Thoughts from the January 23 Super Qualifier

Commander Legends season is done and my post-Fall from Favor Power Rankings are available here. Rather than do a deep dive on the Super Qualifier, I am going to give some quick hits and snippets of my thoughts on the event.

1. The Pauper Meta vs The Actual Meta

Every time there’s an event larger than a Challenge, the Pauper metagame seems to look drastically different than the one that format regulars experience. I think if you asked any Pauper regular what they were expecting to be out in force on Saturday they would have said Tron. And while Tron did show up, the most popular deck was Gruul Ramp (even if it did perform rather poorly). So what gives?

I think it’s a few things. First, Pauper is a relatively slow moving format when you’re always playing it. That being said when there are real stakes on the line people who usually are just observing the format are going to try to meta against the known field. Here’s how things may have played out:

  1. Tron is the de facto best deck
  2. Ramp is new and has some game against Tron – if enough people run Ramp, it could keep Tron down
  3. Faeries decks have game against Tron while having outs to contain Ramp

If all of this is how things played out it could explain how two Orzhov Pestilence decks found themselves positioned to win the tournament.

2. What’s real? What’s fake?

I think we learned a lot about what decks are actually good and which ones are illusions. A lot of the usual suspects are archetypes you absolutely have to respect. Tron, Dimir Faeries, Izzet Faeries, Stompy, and Orzhov Midrange seem to be making up the new metagame. Decks like WonderWalls have dipped a tad and even old stalwarts like Boros Bully and Boros Monarch seem to be struggling in this new world.

To be clear, when I say real and fake, I do not mean that the “fake” decks are bad, but rather that they lack sustained success at this time.

Let’s use Gruul Ramp as an example. While this deck might be a solid choice I do not think it is real in that it is not a smart pick in an open metagame. Since the deck hit the metagame it has 18 total appearances in the Top 32 (both before and after the Fall from Favor ban) and it has 3 Top 8s. However it is more likely to appear in 17-32 than the Top 16.

In a dynamic metagame that would be fine since there would be a point in the cycle where running Gruul Ramp is the correct call. Pauper is not dynamic in this way as it is non-rotating and it is very difficult to shift the metagame. The result is that Gruul occupies a space where it will absolutely get some people but probably will never be the “right” choice.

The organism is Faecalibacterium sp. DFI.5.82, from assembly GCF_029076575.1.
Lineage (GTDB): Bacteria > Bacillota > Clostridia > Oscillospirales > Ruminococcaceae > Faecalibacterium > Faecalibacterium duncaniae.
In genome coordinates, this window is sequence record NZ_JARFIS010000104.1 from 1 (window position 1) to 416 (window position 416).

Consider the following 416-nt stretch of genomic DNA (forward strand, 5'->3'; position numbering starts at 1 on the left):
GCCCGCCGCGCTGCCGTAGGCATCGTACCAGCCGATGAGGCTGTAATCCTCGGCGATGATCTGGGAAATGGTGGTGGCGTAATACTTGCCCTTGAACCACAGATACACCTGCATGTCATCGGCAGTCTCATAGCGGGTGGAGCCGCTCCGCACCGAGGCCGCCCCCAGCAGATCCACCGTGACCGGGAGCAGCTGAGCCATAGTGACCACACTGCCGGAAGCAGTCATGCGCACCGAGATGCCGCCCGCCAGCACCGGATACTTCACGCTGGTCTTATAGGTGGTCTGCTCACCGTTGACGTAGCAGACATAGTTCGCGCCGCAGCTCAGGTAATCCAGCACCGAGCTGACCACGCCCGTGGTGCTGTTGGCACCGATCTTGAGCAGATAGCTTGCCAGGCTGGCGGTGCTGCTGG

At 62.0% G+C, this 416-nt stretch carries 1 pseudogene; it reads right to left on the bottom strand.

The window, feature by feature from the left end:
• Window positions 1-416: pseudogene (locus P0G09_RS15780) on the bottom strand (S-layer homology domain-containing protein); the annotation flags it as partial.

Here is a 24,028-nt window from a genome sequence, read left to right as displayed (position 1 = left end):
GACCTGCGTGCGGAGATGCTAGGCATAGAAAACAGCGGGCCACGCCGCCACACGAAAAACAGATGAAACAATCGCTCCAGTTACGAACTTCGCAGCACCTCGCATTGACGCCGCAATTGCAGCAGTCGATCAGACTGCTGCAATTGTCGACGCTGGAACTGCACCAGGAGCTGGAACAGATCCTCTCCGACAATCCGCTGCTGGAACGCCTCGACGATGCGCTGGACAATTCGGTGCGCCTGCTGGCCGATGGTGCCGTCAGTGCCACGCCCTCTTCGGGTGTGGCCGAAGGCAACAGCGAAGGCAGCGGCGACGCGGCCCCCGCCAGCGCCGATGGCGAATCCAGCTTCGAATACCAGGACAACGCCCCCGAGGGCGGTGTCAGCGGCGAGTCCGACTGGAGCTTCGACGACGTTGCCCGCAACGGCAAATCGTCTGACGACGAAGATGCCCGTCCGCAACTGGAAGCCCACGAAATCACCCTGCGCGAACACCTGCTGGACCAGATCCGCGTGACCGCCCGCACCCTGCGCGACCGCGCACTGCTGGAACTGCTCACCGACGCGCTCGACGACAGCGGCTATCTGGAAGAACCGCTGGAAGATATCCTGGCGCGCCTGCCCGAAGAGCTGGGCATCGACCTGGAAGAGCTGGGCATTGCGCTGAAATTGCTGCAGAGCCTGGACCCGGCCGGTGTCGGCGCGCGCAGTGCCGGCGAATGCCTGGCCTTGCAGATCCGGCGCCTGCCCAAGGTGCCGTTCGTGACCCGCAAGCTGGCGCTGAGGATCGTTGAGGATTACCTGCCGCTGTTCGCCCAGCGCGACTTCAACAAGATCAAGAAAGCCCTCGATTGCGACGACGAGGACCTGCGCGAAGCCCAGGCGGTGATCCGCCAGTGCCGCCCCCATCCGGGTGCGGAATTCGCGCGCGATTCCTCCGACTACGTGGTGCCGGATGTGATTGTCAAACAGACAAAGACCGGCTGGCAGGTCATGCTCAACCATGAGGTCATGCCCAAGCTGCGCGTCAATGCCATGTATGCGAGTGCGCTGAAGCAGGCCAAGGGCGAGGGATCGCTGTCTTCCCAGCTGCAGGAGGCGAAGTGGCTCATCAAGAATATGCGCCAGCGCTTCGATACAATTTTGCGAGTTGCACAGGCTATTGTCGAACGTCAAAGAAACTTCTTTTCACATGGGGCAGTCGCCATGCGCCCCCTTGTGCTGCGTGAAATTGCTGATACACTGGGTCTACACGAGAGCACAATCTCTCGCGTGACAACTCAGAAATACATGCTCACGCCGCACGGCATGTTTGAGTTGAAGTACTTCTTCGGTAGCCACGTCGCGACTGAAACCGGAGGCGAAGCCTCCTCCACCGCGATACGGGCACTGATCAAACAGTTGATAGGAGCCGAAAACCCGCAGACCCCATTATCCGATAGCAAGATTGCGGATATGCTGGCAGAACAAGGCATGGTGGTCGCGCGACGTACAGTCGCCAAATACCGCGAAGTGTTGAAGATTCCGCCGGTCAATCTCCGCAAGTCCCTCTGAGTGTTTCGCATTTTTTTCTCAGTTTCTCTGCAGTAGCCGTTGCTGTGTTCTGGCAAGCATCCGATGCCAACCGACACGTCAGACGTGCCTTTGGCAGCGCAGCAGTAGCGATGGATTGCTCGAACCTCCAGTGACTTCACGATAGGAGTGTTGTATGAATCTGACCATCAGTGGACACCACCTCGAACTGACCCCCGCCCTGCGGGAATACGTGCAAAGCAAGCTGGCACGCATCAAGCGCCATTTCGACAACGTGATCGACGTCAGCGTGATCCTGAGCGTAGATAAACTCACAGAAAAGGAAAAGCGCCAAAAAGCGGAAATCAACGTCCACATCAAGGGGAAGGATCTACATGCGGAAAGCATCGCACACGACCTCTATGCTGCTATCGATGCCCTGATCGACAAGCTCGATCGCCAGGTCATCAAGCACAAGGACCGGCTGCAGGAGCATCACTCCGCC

3. What next?

I have been thinking a lot about what these results mean in the bigger sense of the format. BluStalker had a great observation in the MTGPauper discord: the Super Qualifier was about playing to the board and decks that did that well saw success. Compare this to a traditional Pauper Challenge, which is all about playing to the stack. What comes next is likely a return to stack based play.

Or rather it would if not for Foretell. Foretell seems very strong in a format where you need to overload counterspell strategies. The ability to put your spells on layaway means you can continue to develop your game plan while potentially forcing your opponent to hinder their board development. The big question of course is how good will this be against Tron.

Honestly? I’m hopeful but not optimistic.

4. What are you talking about?

This was a bit of a ramble, I know. I struggled to write about the qualifier because if history has shown us anything it’s that these events do not matter to the metagame. Come this weekend the same players are going to be playing the same decks and that’s that. The metagame will continue to revolve around Tron for the foreseeable future unless Foretell is light years better than I imagine.

There are going to be blips going forward. Decks will spike results and maybe something powered by the new snow duals will stick. More likely, though, is we are going to regress to the mean of the format.

Published by Alex Ullman

Alex Ullman has been playing Magic since 1994 (he thinks). Since 2005, he's spent most of his time playing and exploring Pauper. One of his proudest accomplishments was being on the winnings side of the 2009 Community Cup. He makes his home in Brooklyn, New York, where he was born and raised.

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